Microsoft is moving past the one-and-done model of gender diversity in the boardroom.
On Monday, the tech company nominated two women to its board: Sandra Peterson, worldwide chairman at Johnson & Johnson, and Padmasree Warrior, former chief technology officer at Cisco. Warrior was reportedly considered for Twitter CEO, a job that ultimately went to the company's founder, Jack Dorsey, Fortune magazine notes.
If shareholders vote these women on to the board in December, that will mean the Redmond, Washington-based tech company will have three women serving as directors, including Teri L. List-Stoll, the chief financial officer of Dick's Sporting Goods. Eight men round out the group.
Three women is the threshold number a company needs on its board to achieve actual gender diversity, according to the academics and others who care about this stuff. A lone lady on a board may feel isolated, for starters. She also may wind up getting treated as the voice for all women, instead of leaned on for her specific subject expertise.
“The danger of being the only woman or only minority in any room is the danger of being seen as a token or representing the ‘women’s point of view,’” Brande Stellings, vice president of corporate board services at the women’s advocacy nonprofit Catalyst, told The Huffington Post a few months ago. “You’re noticed more for your gender than for your contribution.”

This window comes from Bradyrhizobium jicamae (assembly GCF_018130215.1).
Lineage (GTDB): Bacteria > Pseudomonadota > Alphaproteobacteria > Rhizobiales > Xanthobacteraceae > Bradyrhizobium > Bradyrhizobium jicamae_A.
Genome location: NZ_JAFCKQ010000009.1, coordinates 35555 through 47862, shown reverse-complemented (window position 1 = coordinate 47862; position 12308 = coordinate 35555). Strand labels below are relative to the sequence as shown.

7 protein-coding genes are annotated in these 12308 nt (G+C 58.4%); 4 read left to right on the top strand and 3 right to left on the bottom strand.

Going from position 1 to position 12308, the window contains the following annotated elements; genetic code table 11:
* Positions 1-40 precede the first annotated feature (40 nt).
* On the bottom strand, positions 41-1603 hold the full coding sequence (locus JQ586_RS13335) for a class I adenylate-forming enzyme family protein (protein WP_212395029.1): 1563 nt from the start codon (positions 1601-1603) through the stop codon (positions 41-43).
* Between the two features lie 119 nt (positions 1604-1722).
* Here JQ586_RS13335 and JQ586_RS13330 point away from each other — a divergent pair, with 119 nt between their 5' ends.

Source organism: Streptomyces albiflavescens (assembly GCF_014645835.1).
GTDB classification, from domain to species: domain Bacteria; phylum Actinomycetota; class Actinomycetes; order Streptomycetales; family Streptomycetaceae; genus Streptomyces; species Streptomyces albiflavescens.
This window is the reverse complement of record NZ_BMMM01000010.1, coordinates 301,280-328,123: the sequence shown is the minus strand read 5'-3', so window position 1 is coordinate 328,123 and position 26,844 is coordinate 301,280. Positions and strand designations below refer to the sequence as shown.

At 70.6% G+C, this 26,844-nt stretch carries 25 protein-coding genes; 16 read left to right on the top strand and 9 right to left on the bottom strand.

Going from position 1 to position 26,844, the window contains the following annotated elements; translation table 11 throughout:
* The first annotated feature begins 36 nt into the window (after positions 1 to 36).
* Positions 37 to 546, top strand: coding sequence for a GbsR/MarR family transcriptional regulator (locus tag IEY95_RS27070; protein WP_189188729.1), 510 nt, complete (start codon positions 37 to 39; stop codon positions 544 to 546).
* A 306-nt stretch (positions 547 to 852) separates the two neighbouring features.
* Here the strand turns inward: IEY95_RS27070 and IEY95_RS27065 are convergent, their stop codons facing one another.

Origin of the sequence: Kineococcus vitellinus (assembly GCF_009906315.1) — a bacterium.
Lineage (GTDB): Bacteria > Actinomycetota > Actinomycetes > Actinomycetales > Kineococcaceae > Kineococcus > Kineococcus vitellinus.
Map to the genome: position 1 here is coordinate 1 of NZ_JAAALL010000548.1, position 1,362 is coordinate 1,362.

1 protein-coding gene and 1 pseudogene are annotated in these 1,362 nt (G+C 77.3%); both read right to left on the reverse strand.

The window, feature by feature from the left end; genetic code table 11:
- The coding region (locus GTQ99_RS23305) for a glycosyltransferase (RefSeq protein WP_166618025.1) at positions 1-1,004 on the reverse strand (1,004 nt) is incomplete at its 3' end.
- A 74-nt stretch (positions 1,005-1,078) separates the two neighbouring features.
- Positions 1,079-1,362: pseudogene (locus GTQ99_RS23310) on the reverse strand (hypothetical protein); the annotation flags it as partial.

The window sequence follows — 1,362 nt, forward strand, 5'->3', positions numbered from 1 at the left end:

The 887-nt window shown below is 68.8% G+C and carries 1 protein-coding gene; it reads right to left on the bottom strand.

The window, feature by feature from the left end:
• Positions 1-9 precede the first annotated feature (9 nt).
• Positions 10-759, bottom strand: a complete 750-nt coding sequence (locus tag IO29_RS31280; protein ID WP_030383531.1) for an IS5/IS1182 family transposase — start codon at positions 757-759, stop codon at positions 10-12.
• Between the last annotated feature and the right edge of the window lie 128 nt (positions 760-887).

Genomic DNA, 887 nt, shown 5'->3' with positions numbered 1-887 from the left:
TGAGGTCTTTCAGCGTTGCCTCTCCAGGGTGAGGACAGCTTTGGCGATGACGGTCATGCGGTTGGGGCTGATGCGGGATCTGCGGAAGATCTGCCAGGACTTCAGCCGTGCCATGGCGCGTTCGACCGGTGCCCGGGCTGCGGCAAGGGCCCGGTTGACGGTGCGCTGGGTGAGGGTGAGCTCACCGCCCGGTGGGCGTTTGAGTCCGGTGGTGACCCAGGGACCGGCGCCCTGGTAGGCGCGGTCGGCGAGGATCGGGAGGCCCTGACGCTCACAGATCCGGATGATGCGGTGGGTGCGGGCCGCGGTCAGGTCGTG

Yet most tech companies place a single female on the board of directors and check the "diversity" box. But that's not diversity -- that's tokenism.
The phenomenon is incredibly common in the tech startup world. None of the so-called "unicorns," private companies with a valuation of at least $1 billion, have more than one woman on their boards, according to an analysis in March from Fortune.
It's not much better at public companies. A stunning 37 of 100 companies on the tech-heavy Nasdaq 100 stock index, including Priceline, Tesla and Comcast, had just one woman on the board, according to an analysis HuffPost did in July.
Microsoft has two women serving currently on its board -- one, Maria M. Klawe, president of Harvey Mudd College, is stepping down, the company also announced on Monday.
The company shouldn't rest here, of course. Only 28 percent of its employees are women, according to self-reported data. And the numbers are worse if you just look at tech roles -- 83 percent are held by men at the company.